• Results Driven Marketing

4 Steps To Improve Email Deliverability

Many marketers think improving email deliverability starts and ends with good content.

While good content is essential to growing your newsletter, it won’t matter how good the writing is if your subscribers never see it.

Deliverability is a real struggle among marketing teams. You can get so many things right when developing your marketing content yet still struggle to get it in front of your audience.

The good news is, unlike some channels that are constantly changing requirements, improving email deliverability comes down to a few consistent elements.

1. Protect your sender reputation

In the world of email, your reputation really does matter. Email inbox providers will automatically mark your email as spam if you don’t have a strong sender reputation. Protecting your sender reputation is fundamental to improving deliverability. How, exactly, do you do this?

Check the reputation of your IP address

Your IP address is a set of numbers that shows all emails that come from your domain. Email providers recognise “safe” and “unsafe” emails based on the context of your IP address and domain reputation. Why is this important?

If servers have previously shown bad mails come from your IP address, they may send it straight to spam or blacklist it. If they’ve seen only “good” mail come from your IP address, it most likely will arrive safely in the recipient’s inbox. If your IP address hasn’t been seen before, their default is likely to send it to spam.

To try and prevent your emails from ending up in the spam folder, firstly check if your domain or IP address is blacklisted.

If you have a new IP address with little to no sending reputation, warm it up by slowly increasing the number of emails sent from it. Start by sending emails to your most engaged subscribers who will drive up the open rate, showing the email provider it’s “good” mail. Sending a large number of emails like an entire email list from a “cold” IP address will likely get flagged as spam. It may get you blacklisted before you get started.

2. Maintain email list hygiene

It doesn’t matter how big your email list is if most of those emails are bouncing or not opened. When bounce rates increase and open rates go down, it signals you’re not actively maintaining your list or sending engaging content. Your emails will likely get sent to the spam folder when the server receives these signals. Maintaining an email list and promoting long-term growth requires proactively cleaning and managing your list.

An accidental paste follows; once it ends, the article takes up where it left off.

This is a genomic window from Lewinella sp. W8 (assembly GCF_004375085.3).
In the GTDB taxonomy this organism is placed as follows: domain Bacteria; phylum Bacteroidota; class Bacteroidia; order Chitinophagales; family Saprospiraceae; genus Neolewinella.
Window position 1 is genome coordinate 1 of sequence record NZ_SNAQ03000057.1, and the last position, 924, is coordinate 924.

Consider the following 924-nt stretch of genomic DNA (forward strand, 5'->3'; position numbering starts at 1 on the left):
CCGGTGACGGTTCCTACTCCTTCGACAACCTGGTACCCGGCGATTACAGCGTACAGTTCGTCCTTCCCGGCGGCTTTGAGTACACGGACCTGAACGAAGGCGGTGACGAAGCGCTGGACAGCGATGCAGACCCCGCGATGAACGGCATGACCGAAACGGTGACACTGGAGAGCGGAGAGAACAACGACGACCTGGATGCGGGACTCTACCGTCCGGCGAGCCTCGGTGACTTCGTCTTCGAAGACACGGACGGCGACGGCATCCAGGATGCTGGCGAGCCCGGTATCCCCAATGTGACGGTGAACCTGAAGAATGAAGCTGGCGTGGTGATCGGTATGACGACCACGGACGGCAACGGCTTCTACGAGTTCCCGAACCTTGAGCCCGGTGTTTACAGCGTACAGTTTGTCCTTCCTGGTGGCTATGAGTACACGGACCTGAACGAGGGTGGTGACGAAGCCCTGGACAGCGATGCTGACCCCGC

Review your list for unsubscribers and out-of-date emails

If marketing emails go undelivered each month, it means your engagement rates are reducing due to emails that never even see the recipients.

No one wants to shorten their list down. However, by removing addresses that hard bounce and subscribers who are unengaged, you’ll increase your open rate and long-term email deliverability rate. If an email has a hard bounce or a subscriber doesn’t open emails for 12-18 months it’s time to remove them.

Not sure how to clean up your list? Check out our blog How clean is your B2B database?

Implement a double opt-in

A double opt-in is when a prospect is sent an email to confirm their subscription before being added to the email list. This will prevent hard bounces as the user has to verify their email. It also requires an extra step of commitment from the subscriber to confirm their email, so you’ll end up with fewer unengaged users.

Make it easy to unsubscribe

Making it easy to unsubscribe prevents people from getting sick of hearing from you.

You can make it easy to unsubscribe from your emails by including an unsubscribe link at the bottom of every email.

When recipients move to unsubscribe, giving them the option to adjust preferences instead is a good way to retain them. Some users may not actually want to unsubscribe but just aren’t interested in the specific email campaign or don’t want emails as frequently.

3. Throttle your delivery

Many ESPs will have a daily rate limit (the number of emails you’re allowed to send in a day) to prevent spam from being sent from their platform. ESPs aren’t the only ones with a rate limit.

Internet Service Providers (ISPs) will also limit the number of emails they’ll accept from the same IP address within a certain timeframe to avoid spam.

When an email sender reaches their limit, the email will be temporarily undeliverable commonly known as a “soft bounce.” The server tends to resend a soft-bounced email within 72 hours.

Throttling is when you send emails in smaller batches over time to avoid hitting rate limits, getting soft bounces, or getting marked as spam. For large lists usually above 250 recipients, senders should segment their lists.

4. Deliver consistently

The key factor is trust, and when you start building a relationship with your subscribers, they begin to not only expect your emails, but they begin to trust your role in their life.

If you wait too long between sending emails, recipients may forget why they were interested in subscribing in the first place or who you are. When they forget why they subscribed, they are likely to either unsubscribe or delete your email without even opening it. On the other hand, if you send emails too frequently, they’re more likely to be marked as spam or just annoy your subscribers. Which could lead to an unsubscribe or they’ll delete the email without opening it.

So, what is the ideal situation? It varies by the audience and type of campaign but, research has found that every two weeks is the ideal frequency for most organisations. This frequency is based on open rates, click-through rate (CTR), and unsubscribe rates.

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